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Segway tours of Spotsylvania battlefield now available
Date published: 6/23/2010
BY BILL FREEHLING
The soldiers who encountered the land now known as the Spotsylvania Court House battlefield in May 1864, having marched for miles to get there, were about to encounter some of the most brutal fighting of the American Civil War.
The nine people who took part in the first public Segway tour of the hallowed ground Saturday had it quite a bit easier.
National Park Service historian Frank O'Reilly led the group by Segway on a two-hour tour of the battlefield off Brock Road. Additional Segway tours are planned at the park every Saturday for several months.
A Segway is a two-wheeled, battery-powered device. People stand upright on the machines, which move in response to the rider's body. Lean forward and it goes that way. Lean back and it brakes. Steering works about the same way. Experts compare it to skiing's biomechanics.
Segway of Richmond a couple of years ago started offering Segway tours of the Petersburg battlefield. O'Reilly's colleagues filled him in on it, and the historian thought the tours would work well in Spotsylvania.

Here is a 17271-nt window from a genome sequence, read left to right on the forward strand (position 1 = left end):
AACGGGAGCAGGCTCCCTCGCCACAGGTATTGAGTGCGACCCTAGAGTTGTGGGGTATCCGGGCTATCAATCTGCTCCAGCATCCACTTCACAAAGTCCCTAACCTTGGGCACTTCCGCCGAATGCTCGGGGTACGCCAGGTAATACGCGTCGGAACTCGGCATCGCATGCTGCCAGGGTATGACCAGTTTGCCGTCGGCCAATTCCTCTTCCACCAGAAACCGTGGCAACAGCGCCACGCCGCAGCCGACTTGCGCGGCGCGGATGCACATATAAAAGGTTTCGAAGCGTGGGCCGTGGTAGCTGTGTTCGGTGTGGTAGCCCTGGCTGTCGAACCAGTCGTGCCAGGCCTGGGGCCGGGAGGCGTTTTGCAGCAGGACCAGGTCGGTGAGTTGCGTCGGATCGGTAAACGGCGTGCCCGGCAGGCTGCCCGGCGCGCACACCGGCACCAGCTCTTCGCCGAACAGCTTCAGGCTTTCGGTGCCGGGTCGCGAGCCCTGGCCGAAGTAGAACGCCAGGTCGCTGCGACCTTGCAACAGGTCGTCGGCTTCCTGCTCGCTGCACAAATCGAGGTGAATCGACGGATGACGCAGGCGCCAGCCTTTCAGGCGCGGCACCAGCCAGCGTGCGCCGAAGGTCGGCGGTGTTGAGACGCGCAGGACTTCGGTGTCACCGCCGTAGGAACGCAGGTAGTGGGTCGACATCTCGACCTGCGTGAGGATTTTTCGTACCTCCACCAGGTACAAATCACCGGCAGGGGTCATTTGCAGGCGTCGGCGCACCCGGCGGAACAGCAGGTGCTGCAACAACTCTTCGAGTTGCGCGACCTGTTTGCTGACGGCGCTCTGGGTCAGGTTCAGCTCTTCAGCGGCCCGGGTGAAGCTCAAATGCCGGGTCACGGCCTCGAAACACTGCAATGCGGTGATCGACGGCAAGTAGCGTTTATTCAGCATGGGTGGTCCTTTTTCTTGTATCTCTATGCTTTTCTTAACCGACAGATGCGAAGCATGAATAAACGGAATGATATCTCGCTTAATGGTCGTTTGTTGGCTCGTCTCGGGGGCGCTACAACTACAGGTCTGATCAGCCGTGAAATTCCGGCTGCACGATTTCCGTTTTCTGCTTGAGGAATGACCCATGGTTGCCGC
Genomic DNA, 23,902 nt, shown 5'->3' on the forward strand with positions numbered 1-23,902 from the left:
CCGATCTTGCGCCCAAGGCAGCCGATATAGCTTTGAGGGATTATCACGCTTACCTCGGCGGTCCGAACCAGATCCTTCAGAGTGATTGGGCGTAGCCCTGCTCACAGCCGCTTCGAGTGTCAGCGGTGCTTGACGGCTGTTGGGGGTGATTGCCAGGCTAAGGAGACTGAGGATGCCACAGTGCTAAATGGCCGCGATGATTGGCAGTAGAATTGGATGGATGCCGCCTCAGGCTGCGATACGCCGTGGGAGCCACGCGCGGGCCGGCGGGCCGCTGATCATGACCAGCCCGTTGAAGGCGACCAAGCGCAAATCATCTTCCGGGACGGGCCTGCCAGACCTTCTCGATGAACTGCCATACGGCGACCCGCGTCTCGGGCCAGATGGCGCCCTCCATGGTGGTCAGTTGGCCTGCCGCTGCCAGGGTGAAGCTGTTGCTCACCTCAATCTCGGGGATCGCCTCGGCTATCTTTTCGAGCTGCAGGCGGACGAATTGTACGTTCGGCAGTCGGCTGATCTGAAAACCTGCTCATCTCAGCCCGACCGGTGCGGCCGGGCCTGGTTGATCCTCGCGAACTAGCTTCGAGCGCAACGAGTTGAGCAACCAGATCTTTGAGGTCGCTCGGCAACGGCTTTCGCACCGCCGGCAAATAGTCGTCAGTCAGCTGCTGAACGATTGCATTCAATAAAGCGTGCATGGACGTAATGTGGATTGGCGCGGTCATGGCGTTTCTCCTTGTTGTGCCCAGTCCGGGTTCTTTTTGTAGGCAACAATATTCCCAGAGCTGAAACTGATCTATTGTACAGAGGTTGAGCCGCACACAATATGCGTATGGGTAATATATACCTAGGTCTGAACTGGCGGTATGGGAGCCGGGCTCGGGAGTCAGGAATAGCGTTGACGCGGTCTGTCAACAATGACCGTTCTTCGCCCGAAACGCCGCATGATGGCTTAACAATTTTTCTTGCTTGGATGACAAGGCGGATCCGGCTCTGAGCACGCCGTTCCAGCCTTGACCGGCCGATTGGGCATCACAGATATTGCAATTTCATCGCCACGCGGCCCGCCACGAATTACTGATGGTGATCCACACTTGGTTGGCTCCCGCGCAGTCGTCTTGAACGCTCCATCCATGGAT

"It gets people who are interested in Segways interested in history, and people who are interested in history interested in Segways," O'Reilly said.
He added: "It gives us a chance to cover a lot of ground in a limited amount of time."
O'Reilly decided on the Spotsylvania battlefield as a testing ground for the Segway tours because it's a self-contained park with limited automobile traffic. For now the Segway tours will be offered there once a week--Saturdays at 11:30 a.m., meeting at the end of Anderson Drive--but additional dates may be added as demand dictates. The National Park Service might eventually add Segway tours of other area Civil War battle sites.
The National Park Service is partnering with Segway of Richmond on the tours. Company owner Buck Ward and local Segway enthusiast John Moulton provided the machines for the participants and led them through a brief orientation before the tour started. They say just about anyone can ride one.
Segway of Richmond handles the bookings and charges $55 per person for the tour. None of the money goes to the National Park Service.
O'Reilly's tour Saturday included Segway rides to and from the key sites on the battlefield. At each stop he told the history of the battle, culminating in a trip to the infamous Bloody Angle.
O'Reilly, himself a Segway enthusiast, is optimistic that the tour will catch on. The Segways don't go any faster than about 12 mph, giving people a more up-close-and-personal journey than that afforded by a car while requiring less effort than walking.
"We're pretty excited," O'Reilly said.
Bill Freehling: 540/374-5405
People interested in going on a Segway tour of the Spotsylvania battlefield can call Segway of Richmond at 804/343-1850. The cost is $55 per person.